How will this decrease in mass show up in the integrals we looked at above? It turns out that the decrease will *not* show up in the ADM mass at all. This is because the ADM mass involves taking a limit at spatial infinity, and no matter how far the radiation travels from the original body, it will still be at some finite radius; it will never reach spatial infinity. So the ADM mass integral will always “see” it, even though we, at a finite radius ##r##, no longer do.

This issue was recognized quite some time ago, and the solution was fairly straightforward: define an alternative “mass” integral by taking the limit at future null infinity instead of spatial infinity. This is called the Bondi mass, and it allows us to separate out the energy carried by radiation, which escapes to null infinity, from the energy present in what remains behind, the central object. In the case of the Vaidya null dust, the Bondi mass will *not* include the energy carried away by the radiation, so that energy can be quantified as the difference between the ADM mass and the Bondi mass for the spacetime.

What about the case where the radiation being emitted is gravitational waves? We’ll save that for the next post. ;)

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30 replies
1. Hendrik van Hees says:

Thanks for the very clear explanation concerning the mass parameter in the Schwarzschild metric. I've a very small correction, the trace of the energy-momentum tensor is$$T=g_{\mu \nu} T^{\mu\nu}={T^{\mu}}_{\mu}={T^0}_0+{T^1}_1 + {T^2}_2 + {T^3}_3.$$This is different from the sum with two lower indices!

2. exponent137 says:

Peter, 1,In the last two equations you wrote M_0=integral…, and M=integral…##M_0=\int dV..####M=\int dV..##Is this correct? I suppose that both left sides should be the same?2. I suppose that M_0 is mass of the earth if gravity is switced off, but, M_{ADM} and M are valid, when gravity is swiched on?3More simply said, why gravity does not gravitate: Stress energy tensor is proportional to mass, which has gravity switched on, it is not switced off?4 Do you writte this blog before my question in the first blog? :)Best Regards

3. haushofer says:

Already at the classical level GR is a selfinteracting field theory,exponent137. A nice exercise could be to write these mass-definitions in terms of Newton-Cartan geometry and see if you get what you expect.I must say I'm starting to enjoy these insights more and more. Keep them coming y'all! :D

4. PeterDonis says:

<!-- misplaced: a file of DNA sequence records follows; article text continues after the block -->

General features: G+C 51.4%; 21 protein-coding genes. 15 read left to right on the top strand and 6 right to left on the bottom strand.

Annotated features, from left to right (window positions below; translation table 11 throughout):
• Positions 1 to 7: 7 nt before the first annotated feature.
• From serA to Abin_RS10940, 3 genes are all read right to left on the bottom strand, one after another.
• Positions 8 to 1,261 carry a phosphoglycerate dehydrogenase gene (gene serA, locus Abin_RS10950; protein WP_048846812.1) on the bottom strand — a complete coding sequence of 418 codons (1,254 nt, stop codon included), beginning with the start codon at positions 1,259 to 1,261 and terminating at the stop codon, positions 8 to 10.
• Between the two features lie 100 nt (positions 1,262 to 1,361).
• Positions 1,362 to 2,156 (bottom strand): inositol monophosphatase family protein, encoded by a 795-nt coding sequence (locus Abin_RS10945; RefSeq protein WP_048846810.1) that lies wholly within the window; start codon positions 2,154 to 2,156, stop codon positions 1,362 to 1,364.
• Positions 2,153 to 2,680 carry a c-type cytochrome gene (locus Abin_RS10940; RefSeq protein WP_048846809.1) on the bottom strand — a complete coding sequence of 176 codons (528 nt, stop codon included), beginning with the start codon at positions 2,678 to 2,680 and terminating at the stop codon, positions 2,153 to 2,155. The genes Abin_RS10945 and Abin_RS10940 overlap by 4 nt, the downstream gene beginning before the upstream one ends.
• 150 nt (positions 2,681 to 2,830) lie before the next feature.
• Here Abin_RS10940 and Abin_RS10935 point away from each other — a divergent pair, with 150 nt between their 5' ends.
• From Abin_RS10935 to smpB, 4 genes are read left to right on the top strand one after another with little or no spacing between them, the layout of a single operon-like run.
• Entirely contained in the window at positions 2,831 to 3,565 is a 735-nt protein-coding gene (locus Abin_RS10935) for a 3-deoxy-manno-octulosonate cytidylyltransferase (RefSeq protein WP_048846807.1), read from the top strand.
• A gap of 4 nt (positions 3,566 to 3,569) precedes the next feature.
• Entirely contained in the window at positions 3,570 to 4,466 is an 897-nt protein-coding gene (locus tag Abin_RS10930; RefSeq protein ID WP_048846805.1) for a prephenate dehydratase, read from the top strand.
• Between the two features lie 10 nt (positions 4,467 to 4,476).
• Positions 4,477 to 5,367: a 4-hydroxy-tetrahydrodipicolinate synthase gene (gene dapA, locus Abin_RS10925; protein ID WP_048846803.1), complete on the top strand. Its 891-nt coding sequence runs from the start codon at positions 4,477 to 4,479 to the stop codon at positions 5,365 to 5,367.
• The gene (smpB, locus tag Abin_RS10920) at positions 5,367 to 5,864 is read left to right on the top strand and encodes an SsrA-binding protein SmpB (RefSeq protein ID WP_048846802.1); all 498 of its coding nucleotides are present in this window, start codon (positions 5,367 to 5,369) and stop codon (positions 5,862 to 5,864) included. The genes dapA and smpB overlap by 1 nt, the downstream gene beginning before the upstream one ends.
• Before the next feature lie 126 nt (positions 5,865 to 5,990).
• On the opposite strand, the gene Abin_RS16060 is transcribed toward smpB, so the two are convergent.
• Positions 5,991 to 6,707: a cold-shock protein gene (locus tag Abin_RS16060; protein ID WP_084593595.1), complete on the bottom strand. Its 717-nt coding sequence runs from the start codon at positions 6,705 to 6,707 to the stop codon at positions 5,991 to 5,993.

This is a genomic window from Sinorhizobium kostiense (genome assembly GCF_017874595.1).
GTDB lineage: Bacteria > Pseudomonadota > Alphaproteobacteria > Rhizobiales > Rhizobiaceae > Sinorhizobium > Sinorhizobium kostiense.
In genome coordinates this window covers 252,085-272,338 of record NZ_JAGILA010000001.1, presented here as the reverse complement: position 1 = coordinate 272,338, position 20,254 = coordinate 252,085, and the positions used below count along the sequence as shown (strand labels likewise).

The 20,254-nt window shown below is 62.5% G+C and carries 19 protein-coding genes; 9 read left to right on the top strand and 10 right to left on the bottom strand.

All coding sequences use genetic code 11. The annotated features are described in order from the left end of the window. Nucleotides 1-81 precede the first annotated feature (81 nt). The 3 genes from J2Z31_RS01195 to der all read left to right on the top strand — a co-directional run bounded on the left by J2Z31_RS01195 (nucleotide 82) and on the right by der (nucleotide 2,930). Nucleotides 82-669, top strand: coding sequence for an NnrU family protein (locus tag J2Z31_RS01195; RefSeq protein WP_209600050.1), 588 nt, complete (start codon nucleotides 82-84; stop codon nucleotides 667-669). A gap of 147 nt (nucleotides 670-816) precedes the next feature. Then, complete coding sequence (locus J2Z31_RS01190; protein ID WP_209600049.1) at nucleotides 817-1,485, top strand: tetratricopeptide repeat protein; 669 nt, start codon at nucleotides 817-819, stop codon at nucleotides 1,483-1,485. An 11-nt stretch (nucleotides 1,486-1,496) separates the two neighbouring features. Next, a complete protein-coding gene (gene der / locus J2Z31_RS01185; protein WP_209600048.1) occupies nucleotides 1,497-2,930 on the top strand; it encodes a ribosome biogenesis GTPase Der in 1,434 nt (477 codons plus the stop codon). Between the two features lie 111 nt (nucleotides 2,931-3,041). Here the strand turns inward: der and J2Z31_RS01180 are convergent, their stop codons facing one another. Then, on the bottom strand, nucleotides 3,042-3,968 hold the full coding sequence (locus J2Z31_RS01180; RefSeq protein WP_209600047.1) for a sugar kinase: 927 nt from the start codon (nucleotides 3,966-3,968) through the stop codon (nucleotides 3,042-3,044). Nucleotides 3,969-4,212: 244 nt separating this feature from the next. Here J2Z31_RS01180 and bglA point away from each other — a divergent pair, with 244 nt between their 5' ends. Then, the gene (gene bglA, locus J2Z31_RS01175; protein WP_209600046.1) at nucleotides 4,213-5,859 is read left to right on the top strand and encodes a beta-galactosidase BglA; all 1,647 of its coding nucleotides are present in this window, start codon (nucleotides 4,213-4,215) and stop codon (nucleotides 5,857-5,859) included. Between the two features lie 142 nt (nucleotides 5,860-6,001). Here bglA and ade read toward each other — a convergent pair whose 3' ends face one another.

the trace of the energy-momentum tensor is
$$T = g_{mu nu} T^{mu nu} = T^{mu}{}_{mu} = T^0{}_0 + T^1{}_1 + T^2{}_2 + T^3{}_3$$

Yes, agreed, that’s what’s in the article.

This is different from the sum with two lower indices!

What sum are you talking about here?

5. PeterDonis says:

Is this correct? I suppose that both left sides should be the same?

No, they are two different integrals for two different quantities, and as the article notes, those quantities are not equal.

I suppose that M_0 is mass of the earth if gravity is switced off

Not really. “The mass of earth if gravity is switched off” is meaningless, since there is no way to switch gravity off. ##M_0## is a “naive” way of trying to calculate the mass of the Earth by adding up the masses of all the little pieces of matter inside it. If I were to try to describe that calculation in ordinary language, it would be something like this: we take the density of matter in each infinitesimal volume element of the Earth, and multiply it by the volume of that volume element, calculated under the assumption that the geometry of space is Euclidean, to get the mass of matter in the infinitesimal volume, and then add up all the masses to get the total mass of the Earth.

The reason this calculation gives the wrong answer is that the geometry of space is not Euclidean, so we are calculating the physical volume of an infinitesimal volume element incorrectly. Correcting this gives us the integral for ##M## instead of ##M_0##.

Do you writte this blog before my question in the first blog? :)

Yes. Both of my “does gravity gravitate?” posts (plus a third one that will be posted shortly) were written as blog posts back when PF allowed individual users to have blogs. Those old blogs were discontinued a while back, but PF Insights was intended to give a similar venue for people to write articles, so I am posting these there.

6. exponent137 says:

1